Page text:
There is no rule as to how victims of sexual assault are apt to behave.
A trial judge makes a fatal error in reasoning when that judge bases findings of credibility on assumptions that are unsupported by the evidence.
It is an error of law to rely on pre-conceived views about how a sexual assault victim would behave.
R. v. D.D., 2000 SCC 43 (CanLII),  2 S.C.R. 275 at para. 65;
R. v. A.R.J.D., 2018 SCC 6 (CanLII),  1 S.C.R. 218, at para. 2.
Although trial judges must exercise common sense when making credibility findings and resolving what actually happened in a case, relying upon assumptions about what women will and will not do may impact a judge’s objective deliberation of the reasonable doubt standard.
R. v. J.L., 2018 ONCA 756 (CanLII), at para. 47: where the trial judge improperly relied on a behavioural assumption in assessing credibility, viz: “I cannot accept that a young woman would go outside wearing a dress in mid-December, lie down in dirt, gravel and wet grass and engage in consensual sexual activity.”
See also R. v. Mah, 2002 NSCA 99 (CanLII),  N.S.J. No. 349, at para. 75, per Cromwell J.A. (as he then was).
Reliance on stereotypical assumptions is not always immediately obvious. Sometimes the impermissible use of stereotypes is opaque, cloaked with the faux imprimatur of common sense.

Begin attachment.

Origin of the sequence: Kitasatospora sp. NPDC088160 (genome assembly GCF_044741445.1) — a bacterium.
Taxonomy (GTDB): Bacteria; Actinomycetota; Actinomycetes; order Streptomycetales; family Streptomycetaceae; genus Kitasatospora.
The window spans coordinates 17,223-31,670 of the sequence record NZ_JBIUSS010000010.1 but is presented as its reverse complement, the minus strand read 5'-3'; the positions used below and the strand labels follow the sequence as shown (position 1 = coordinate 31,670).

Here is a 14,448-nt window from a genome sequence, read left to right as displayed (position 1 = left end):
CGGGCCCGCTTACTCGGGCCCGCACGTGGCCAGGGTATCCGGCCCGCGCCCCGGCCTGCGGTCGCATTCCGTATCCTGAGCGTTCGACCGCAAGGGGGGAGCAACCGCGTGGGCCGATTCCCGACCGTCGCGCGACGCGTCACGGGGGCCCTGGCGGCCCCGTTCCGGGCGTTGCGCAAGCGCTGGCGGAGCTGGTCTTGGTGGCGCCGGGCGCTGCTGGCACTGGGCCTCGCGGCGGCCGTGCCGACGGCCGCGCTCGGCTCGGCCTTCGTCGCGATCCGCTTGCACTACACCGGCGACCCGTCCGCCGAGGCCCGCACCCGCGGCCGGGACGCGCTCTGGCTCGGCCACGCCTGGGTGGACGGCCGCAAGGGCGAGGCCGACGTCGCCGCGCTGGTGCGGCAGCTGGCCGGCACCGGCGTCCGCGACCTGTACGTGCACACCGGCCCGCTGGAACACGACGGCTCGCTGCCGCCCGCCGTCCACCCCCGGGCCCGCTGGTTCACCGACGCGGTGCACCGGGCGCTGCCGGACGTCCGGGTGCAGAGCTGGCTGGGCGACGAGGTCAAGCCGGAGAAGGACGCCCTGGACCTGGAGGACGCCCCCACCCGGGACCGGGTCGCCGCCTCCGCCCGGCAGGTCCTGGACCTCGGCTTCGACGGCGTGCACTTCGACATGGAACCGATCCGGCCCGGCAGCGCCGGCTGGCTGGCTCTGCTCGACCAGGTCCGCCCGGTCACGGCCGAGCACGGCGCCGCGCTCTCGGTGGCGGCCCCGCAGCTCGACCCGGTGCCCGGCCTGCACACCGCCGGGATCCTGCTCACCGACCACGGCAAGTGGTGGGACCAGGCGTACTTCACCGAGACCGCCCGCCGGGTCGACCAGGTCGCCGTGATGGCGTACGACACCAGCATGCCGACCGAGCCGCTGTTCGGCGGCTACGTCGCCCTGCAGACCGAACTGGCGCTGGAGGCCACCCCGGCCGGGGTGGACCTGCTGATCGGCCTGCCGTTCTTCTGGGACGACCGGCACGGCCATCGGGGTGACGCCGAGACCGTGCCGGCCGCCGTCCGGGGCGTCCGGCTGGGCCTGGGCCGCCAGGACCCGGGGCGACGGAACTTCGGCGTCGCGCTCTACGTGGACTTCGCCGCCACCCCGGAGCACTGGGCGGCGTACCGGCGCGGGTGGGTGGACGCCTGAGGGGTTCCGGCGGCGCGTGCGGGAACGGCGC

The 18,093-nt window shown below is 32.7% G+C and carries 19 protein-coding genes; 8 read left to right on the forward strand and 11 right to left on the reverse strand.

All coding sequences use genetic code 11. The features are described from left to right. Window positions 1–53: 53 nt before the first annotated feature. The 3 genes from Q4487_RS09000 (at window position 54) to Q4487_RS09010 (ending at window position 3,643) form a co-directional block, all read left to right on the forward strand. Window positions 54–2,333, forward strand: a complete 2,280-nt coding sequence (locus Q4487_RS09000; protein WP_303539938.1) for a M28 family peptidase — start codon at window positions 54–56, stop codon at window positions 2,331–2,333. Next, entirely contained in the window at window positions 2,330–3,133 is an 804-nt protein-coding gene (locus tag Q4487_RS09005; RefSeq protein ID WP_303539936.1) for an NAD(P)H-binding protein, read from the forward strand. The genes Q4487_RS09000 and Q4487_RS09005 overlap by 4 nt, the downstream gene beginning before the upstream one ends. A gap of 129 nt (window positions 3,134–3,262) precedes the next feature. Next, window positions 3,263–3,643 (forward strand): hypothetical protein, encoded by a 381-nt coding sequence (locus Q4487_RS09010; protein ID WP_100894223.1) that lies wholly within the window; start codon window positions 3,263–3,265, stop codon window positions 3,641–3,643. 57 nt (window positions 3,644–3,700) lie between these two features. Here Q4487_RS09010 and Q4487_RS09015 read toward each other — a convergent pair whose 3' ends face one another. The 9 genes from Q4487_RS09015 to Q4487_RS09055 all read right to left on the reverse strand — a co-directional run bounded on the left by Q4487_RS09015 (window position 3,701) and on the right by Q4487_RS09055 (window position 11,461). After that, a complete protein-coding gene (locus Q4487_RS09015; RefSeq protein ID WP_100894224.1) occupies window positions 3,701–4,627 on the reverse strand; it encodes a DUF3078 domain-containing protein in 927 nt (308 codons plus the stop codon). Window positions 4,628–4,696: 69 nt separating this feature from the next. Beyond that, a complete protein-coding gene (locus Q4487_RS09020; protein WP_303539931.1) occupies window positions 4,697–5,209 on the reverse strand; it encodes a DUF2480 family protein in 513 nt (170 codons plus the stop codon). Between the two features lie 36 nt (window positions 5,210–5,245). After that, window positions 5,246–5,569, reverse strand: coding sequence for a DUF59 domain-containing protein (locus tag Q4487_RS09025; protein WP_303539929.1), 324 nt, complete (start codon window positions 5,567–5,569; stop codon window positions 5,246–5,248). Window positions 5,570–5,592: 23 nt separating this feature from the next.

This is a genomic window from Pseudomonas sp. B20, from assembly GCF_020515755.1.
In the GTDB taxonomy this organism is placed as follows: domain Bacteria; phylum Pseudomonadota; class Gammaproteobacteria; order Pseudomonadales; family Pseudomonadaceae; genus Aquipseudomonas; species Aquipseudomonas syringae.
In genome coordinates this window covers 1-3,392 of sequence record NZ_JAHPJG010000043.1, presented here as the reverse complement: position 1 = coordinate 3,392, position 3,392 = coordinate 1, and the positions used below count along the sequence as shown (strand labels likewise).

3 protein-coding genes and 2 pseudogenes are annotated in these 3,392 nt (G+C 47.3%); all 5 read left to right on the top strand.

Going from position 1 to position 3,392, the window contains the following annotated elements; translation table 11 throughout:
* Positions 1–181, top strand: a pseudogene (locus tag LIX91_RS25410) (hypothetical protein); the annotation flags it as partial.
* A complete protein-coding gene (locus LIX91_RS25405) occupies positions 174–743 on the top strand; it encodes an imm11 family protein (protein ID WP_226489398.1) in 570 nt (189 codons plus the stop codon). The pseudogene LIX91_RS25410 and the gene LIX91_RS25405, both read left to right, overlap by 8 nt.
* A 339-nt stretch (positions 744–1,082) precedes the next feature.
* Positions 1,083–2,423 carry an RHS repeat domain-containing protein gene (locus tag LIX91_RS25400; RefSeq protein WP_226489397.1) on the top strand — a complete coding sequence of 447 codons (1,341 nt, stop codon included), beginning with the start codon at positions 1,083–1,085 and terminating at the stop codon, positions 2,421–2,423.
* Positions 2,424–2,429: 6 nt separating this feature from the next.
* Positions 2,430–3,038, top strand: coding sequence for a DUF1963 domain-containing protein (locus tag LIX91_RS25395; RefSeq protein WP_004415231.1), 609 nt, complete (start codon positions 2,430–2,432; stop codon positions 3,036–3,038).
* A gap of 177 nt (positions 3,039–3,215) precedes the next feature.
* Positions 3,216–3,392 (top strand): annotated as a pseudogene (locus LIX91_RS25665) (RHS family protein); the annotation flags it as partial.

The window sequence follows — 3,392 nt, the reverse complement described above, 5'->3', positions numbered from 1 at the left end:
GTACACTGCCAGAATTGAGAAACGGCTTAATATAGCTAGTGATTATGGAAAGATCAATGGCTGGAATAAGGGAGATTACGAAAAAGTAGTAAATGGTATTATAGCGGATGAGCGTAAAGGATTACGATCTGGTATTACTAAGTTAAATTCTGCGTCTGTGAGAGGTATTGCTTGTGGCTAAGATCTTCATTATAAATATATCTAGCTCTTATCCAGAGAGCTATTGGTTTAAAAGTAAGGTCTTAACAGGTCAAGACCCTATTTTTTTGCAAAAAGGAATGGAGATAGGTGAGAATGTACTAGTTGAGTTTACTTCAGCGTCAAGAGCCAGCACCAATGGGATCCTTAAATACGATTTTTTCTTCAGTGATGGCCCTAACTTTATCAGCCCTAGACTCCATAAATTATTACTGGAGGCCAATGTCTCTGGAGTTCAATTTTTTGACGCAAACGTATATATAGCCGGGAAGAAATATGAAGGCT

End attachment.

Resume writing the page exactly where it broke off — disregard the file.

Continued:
See R. v. A.B.A. 2019 ONCA 124 (CanLII), 372 C.C.C. (3d) 301, at para. 7.
To suggest that stereotypical thinking is merely logic or common sense is a licence for it to continue unmasked and unabated.
R. v A.R.D., 2017 ABCA 237 (CanLII), at para. 9 (per Paperny and Schutz JJ.A).
Among others, the following have been found to be impermissible stereotypes about sexual assault victims:
*That sexual assault victims tend to scream for help. Some will, others will not.
R. v. Kiss, 2018 ONCA 184 (CanLII), at para. 101.
*That a victim of a sexual assault will leave or attempt to leave the assault.
R. v. Lacombe, 2019 ONCA 938, at para. 45.
*That child sexual assault survivors will demonstrate avoidant behaviour in relation to their sexual perpetrators.
R. v A.R.D., 2017 ABCA 237 (CanLII), at para. 47 (aff’d R. v. A.R.J.D., 2018 SCC 6).
*That a victim of domestic assault will contact or cooperate with police if she had been assaulted.
R. v. Sadeghpour, 2019 ONCJ 477, at para. 13.
Historically, general assumptions about human behaviour have operated to undermine a complainant’s testimony. But they may also operate in the reverse to undermine the accused’s credibility and artificially bolster a complainant’s credibility.
R. v. J.L., 2018 ONCA 756 (CanLII), 367 C.C.C. (3d) 249, at paras. 46-47.
In R. v. Cepic, 2019 ONCA 541, for instance, the trial judge’s path to conviction rested largely on a series of erroneous assumptions about what a young woman would or would not do in the when visiting a male strip club for the first time. These assumptions not only bolstered the complainant’s testimony, but also undermined the accused’s version of events.
Written by Stuart O’Connell.
(All rights reserved to author)